There are very few yachtsmen and women who like climbing the mast on their boat. However, from time to time,
it is unavoidable. If a halyard jams at the masthead, the consequences can be critical. When the masthead navigation
light bulbs fail, it is tempting to leave them "until the end of the season". However, that is dangerous and
MastClimba can make mast ascents almost enjoyable! Where better to take your photographs from
when you are moored up in a pretty creek or a stunning lagoon? Where better to look out for reefs and lagoon entrances?
When you sail with a beefy crew, the bosun's chair is the traditional method of ascent, being winched
up by the "gorillas" on board. However, if your's is a husband and wife adventure, the picture is
very different. Even in calm waters or moored alongside, winching a crewman even half way up a mast is exhausting work.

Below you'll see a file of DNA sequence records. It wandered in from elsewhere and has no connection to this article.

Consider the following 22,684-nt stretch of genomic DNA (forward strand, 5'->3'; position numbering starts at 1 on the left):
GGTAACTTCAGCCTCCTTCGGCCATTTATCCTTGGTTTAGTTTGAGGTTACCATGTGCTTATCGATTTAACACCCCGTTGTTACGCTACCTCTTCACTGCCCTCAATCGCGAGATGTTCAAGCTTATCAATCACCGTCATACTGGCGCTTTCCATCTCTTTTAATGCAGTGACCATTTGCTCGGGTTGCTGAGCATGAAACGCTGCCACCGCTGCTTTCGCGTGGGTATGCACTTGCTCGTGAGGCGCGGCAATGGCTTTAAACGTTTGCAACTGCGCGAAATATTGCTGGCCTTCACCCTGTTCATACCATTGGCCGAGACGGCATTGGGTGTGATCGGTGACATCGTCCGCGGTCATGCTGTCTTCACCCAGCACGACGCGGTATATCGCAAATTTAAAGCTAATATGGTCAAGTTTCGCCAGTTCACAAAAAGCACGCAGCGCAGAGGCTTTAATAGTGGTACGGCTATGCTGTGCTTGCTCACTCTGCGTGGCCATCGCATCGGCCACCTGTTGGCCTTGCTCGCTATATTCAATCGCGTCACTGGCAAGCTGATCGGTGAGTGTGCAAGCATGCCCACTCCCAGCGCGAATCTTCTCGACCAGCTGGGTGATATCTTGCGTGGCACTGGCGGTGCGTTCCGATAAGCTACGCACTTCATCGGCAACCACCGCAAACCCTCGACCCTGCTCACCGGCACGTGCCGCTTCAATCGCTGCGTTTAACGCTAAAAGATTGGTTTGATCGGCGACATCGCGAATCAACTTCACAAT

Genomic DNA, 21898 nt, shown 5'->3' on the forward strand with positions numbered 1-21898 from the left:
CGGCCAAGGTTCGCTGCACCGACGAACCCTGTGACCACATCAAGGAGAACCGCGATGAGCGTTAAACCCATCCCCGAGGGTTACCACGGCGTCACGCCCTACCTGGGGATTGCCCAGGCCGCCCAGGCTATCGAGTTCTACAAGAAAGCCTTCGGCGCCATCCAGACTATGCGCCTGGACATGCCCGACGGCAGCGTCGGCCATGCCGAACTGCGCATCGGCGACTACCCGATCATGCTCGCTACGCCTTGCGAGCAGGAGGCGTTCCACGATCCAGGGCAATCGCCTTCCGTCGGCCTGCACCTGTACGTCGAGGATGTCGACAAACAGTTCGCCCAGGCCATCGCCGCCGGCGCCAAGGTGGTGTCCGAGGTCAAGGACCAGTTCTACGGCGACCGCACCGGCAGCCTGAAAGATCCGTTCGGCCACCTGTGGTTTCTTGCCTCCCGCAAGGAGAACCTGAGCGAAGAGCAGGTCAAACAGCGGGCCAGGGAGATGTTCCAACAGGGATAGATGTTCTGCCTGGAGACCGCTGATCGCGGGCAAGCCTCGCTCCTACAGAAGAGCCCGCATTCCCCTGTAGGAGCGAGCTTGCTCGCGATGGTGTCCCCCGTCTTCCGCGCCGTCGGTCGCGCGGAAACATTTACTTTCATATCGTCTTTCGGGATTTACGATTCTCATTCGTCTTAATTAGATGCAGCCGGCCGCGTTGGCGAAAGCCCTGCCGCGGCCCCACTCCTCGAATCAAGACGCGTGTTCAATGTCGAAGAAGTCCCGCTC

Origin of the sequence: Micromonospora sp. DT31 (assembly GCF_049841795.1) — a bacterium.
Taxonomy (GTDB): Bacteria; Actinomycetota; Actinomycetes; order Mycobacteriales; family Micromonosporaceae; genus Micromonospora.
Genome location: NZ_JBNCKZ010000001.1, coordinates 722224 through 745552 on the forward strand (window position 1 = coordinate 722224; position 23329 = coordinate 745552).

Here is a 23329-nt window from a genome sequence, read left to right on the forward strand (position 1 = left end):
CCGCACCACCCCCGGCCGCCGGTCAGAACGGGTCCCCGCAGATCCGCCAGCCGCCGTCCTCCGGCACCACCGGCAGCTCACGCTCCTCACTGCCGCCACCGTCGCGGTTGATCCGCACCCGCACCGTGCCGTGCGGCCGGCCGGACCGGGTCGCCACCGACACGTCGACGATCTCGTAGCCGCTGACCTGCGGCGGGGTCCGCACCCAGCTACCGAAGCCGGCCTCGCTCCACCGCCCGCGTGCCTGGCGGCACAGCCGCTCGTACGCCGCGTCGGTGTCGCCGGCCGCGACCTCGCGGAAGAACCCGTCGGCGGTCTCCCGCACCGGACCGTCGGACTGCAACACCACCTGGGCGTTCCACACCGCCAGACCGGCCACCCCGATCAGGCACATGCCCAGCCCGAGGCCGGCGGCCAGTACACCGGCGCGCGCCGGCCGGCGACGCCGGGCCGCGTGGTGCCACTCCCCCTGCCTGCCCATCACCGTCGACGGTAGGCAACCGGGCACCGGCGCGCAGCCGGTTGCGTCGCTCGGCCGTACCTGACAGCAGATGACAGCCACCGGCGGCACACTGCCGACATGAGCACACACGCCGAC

is devised to take advantage of the climber's leg muscles which have spent their entire life preparing just for this occasion.
climber sits in a bosun's chair attached to a masthead halyard as normal. The MastaClimba is rigged on its
own dedicated line secured at the deck and hoisted to the masthead also. The climber sits in the chair, locates his
feet on the MastaClimba footrests in the stirrups and stands up. This removes the load on the bosun's chair halyard
and the resulting slack is taken up at the winch. The ascender then sits back down again and repeats the sequence.
A rhythm is easily established and experience has shown that, e.g. for a 40 foot mast, an ascent can be reduced from 20 minutes
to around 2. Not only is the ascent speedy, but neither the climber nor the winch man or woman has expended much effort.